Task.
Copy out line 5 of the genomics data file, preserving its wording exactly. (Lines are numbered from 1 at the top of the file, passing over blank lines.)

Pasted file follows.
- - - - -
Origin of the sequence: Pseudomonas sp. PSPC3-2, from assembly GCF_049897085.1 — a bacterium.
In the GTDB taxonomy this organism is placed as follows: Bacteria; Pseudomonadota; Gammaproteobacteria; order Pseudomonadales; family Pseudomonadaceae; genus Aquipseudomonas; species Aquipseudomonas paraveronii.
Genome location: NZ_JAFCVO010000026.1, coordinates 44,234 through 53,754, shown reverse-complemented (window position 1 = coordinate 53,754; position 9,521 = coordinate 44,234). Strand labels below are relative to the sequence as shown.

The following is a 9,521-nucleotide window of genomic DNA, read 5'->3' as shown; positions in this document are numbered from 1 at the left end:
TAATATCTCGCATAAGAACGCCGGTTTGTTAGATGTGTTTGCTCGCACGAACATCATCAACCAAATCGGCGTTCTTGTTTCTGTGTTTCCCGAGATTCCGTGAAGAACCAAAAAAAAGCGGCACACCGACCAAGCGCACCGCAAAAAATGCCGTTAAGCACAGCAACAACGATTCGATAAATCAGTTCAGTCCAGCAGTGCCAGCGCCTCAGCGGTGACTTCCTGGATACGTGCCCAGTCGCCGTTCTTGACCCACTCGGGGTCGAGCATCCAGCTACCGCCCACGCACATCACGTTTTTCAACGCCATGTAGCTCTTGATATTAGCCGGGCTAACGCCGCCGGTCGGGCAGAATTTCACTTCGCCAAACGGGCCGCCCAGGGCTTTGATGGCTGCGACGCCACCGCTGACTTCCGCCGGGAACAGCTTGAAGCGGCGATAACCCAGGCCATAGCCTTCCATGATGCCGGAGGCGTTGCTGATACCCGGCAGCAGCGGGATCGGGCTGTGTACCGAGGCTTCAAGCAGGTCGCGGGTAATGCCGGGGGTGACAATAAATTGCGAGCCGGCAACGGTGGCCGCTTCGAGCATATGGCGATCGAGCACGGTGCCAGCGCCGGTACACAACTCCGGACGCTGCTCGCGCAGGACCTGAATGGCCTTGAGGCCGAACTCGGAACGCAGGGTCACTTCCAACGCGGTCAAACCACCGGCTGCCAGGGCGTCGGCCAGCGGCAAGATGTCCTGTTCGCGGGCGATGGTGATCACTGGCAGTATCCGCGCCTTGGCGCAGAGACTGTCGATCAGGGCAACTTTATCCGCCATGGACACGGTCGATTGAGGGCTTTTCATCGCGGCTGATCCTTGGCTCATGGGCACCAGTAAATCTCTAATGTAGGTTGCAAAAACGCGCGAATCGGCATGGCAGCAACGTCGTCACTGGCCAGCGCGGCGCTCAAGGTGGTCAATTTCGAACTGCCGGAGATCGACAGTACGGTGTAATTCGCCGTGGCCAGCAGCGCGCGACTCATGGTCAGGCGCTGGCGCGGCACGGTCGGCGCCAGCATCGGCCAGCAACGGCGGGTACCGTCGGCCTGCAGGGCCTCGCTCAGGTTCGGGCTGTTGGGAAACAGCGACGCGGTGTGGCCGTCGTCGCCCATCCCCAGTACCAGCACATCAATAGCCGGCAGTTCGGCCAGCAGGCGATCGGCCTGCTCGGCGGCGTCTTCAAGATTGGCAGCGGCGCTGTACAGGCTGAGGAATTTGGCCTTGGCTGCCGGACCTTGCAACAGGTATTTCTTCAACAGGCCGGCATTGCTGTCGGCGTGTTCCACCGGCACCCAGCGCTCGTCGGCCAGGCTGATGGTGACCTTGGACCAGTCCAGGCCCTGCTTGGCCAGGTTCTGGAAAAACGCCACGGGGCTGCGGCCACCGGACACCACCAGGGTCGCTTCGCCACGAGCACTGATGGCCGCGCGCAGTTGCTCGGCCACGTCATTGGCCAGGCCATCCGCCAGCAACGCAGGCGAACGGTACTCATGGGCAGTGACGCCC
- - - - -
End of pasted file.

TAATATCTCGCATAAGAACGCCGGTTTGTTAGATGTGTTTGCTCGCACGAACATCATCAACCAAATCGGCGTTCTTGTTTCTGTGTTTCCCGAGATTCCGTGAAGAACCAAAAAAAAGCGGCACACCGACCAAGCGCACCGCAAAAAATGCCGTTAAGCACAGCAACAACGATTCGATAAATCAGTTCAGTCCAGCAGTGCCAGCGCCTCAGCGGTGACTTCCTGGATACGTGCCCAGTCGCCGTTCTTGACCCACTCGGGGTCGAGCATCCAGCTACCGCCCACGCACATCACGTTTTTCAACGCCATGTAGCTCTTGATATTAGCCGGGCTAACGCCGCCGGTCGGGCAGAATTTCACTTCGCCAAACGGGCCGCCCAGGGCTTTGATGGCTGCGACGCCACCGCTGACTTCCGCCGGGAACAGCTTGAAGCGGCGATAACCCAGGCCATAGCCTTCCATGATGCCGGAGGCGTTGCTGATACCCGGCAGCAGCGGGATCGGGCTGTGTACCGAGGCTTCAAGCAGGTCGCGGGTAATGCCGGGGGTGACAATAAATTGCGAGCCGGCAACGGTGGCCGCTTCGAGCATATGGCGATCGAGCACGGTGCCAGCGCCGGTACACAACTCCGGACGCTGCTCGCGCAGGACCTGAATGGCCTTGAGGCCGAACTCGGAACGCAGGGTCACTTCCAACGCGGTCAAACCACCGGCTGCCAGGGCGTCGGCCAGCGGCAAGATGTCCTGTTCGCGGGCGATGGTGATCACTGGCAGTATCCGCGCCTTGGCGCAGAGACTGTCGATCAGGGCAACTTTATCCGCCATGGACACGGTCGATTGAGGGCTTTTCATCGCGGCTGATCCTTGGCTCATGGGCACCAGTAAATCTCTAATGTAGGTTGCAAAAACGCGCGAATCGGCATGGCAGCAACGTCGTCACTGGCCAGCGCGGCGCTCAAGGTGGTCAATTTCGAACTGCCGGAGATCGACAGTACGGTGTAATTCGCCGTGGCCAGCAGCGCGCGACTCATGGTCAGGCGCTGGCGCGGCACGGTCGGCGCCAGCATCGGCCAGCAACGGCGGGTACCGTCGGCCTGCAGGGCCTCGCTCAGGTTCGGGCTGTTGGGAAACAGCGACGCGGTGTGGCCGTCGTCGCCCATCCCCAGTACCAGCACATCAATAGCCGGCAGTTCGGCCAGCAGGCGATCGGCCTGCTCGGCGGCGTCTTCAAGATTGGCAGCGGCGCTGTACAGGCTGAGGAATTTGGCCTTGGCTGCCGGACCTTGCAACAGGTATTTCTTCAACAGGCCGGCATTGCTGTCGGCGTGTTCCACCGGCACCCAGCGCTCGTCGGCCAGGCTGATGGTGACCTTGGACCAGTCCAGGCCCTGCTTGGCCAGGTTCTGGAAAAACGCCACGGGGCTGCGGCCACCGGACACCACCAGGGTCGCTTCGCCACGAGCACTGATGGCCGCGCGCAGTTGCTCGGCCACGTCATTGGCCAGGCCATCCGCCAGCAACGCAGGCGAACGGTACTCATGGGCAGTGACGCCC